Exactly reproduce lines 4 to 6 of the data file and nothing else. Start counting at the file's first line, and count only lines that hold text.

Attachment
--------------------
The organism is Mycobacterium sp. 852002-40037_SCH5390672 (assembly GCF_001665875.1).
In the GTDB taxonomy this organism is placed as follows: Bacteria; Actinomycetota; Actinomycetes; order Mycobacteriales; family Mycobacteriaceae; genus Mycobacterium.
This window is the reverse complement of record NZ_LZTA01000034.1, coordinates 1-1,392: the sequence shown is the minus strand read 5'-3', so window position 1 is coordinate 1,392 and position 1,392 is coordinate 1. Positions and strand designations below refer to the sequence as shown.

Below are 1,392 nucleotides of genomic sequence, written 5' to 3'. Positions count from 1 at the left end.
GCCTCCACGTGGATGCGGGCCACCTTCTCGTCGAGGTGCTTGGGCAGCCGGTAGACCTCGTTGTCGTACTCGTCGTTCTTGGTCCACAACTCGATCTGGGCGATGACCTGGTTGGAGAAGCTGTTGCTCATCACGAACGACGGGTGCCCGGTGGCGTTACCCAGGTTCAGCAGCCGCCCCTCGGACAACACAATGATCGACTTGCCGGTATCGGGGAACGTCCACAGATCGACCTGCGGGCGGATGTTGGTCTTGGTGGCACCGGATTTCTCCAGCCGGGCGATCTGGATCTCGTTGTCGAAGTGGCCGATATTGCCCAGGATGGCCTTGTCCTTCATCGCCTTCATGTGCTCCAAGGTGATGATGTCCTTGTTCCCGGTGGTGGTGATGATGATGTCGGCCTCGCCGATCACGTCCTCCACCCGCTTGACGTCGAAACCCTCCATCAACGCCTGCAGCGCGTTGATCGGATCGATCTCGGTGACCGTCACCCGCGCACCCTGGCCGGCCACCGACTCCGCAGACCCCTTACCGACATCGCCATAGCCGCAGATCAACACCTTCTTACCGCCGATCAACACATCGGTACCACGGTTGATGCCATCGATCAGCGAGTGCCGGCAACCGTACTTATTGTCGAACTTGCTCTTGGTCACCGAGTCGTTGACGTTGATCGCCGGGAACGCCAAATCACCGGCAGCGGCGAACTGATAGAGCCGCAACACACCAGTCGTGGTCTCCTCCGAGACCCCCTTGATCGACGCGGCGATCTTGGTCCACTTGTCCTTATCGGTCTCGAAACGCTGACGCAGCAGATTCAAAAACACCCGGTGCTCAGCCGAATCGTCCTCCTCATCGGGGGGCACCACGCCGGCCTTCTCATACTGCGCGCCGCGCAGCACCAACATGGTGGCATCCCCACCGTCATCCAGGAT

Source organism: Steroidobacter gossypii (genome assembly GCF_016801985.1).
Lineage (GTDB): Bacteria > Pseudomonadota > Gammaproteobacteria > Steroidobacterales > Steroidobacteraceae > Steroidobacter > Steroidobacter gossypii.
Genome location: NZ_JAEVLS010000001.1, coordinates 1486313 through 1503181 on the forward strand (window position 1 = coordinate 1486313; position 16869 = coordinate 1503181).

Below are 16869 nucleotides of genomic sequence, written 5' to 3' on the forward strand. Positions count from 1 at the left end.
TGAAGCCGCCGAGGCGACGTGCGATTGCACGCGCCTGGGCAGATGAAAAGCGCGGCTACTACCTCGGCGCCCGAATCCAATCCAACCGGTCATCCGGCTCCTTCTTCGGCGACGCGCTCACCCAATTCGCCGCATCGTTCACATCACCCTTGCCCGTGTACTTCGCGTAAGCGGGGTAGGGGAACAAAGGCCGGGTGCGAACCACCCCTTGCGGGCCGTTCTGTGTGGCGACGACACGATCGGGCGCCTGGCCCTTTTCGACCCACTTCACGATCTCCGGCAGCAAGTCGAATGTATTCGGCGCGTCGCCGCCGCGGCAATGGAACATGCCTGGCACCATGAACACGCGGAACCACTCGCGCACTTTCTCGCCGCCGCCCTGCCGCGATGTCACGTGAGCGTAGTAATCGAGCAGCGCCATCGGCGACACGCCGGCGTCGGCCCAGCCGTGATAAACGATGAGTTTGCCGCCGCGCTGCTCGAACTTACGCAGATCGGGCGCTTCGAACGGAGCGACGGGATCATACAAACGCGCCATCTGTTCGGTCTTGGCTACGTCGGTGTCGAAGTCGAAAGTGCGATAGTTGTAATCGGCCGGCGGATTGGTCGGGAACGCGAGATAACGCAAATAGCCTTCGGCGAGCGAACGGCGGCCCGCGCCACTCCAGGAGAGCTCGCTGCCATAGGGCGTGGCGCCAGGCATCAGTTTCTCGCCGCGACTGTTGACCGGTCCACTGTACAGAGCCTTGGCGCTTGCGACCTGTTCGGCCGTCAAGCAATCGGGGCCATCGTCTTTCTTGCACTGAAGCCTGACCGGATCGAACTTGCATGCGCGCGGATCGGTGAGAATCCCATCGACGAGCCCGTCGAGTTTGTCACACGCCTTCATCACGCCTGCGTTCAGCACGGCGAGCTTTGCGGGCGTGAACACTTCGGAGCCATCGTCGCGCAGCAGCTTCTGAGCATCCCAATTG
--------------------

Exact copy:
Below are 1,392 nucleotides of genomic sequence, written 5' to 3'. Positions count from 1 at the left end.
GCCTCCACGTGGATGCGGGCCACCTTCTCGTCGAGGTGCTTGGGCAGCCGGTAGACCTCGTTGTCGTACTCGTCGTTCTTGGTCCACAACTCGATCTGGGCGATGACCTGGTTGGAGAAGCTGTTGCTCATCACGAACGACGGGTGCCCGGTGGCGTTACCCAGGTTCAGCAGCCGCCCCTCGGACAACACAATGATCGACTTGCCGGTATCGGGGAACGTCCACAGATCGACCTGCGGGCGGATGTTGGTCTTGGTGGCACCGGATTTCTCCAGCCGGGCGATCTGGATCTCGTTGTCGAAGTGGCCGATATTGCCCAGGATGGCCTTGTCCTTCATCGCCTTCATGTGCTCCAAGGTGATGATGTCCTTGTTCCCGGTGGTGGTGATGATGATGTCGGCCTCGCCGATCACGTCCTCCACCCGCTTGACGTCGAAACCCTCCATCAACGCCTGCAGCGCGTTGATCGGATCGATCTCGGTGACCGTCACCCGCGCACCCTGGCCGGCCACCGACTCCGCAGACCCCTTACCGACATCGCCATAGCCGCAGATCAACACCTTCTTACCGCCGATCAACACATCGGTACCACGGTTGATGCCATCGATCAGCGAGTGCCGGCAACCGTACTTATTGTCGAACTTGCTCTTGGTCACCGAGTCGTTGACGTTGATCGCCGGGAACGCCAAATCACCGGCAGCGGCGAACTGATAGAGCCGCAACACACCAGTCGTGGTCTCCTCCGAGACCCCCTTGATCGACGCGGCGATCTTGGTCCACTTGTCCTTATCGGTCTCGAAACGCTGACGCAGCAGATTCAAAAACACCCGGTGCTCAGCCGAATCGTCCTCCTCATCGGGGGGCACCACGCCGGCCTTCTCATACTGCGCGCCGCGCAGCACCAACATGGTGGCATCCCCACCGTCATCCAGGAT

Source organism: Steroidobacter gossypii (genome assembly GCF_016801985.1).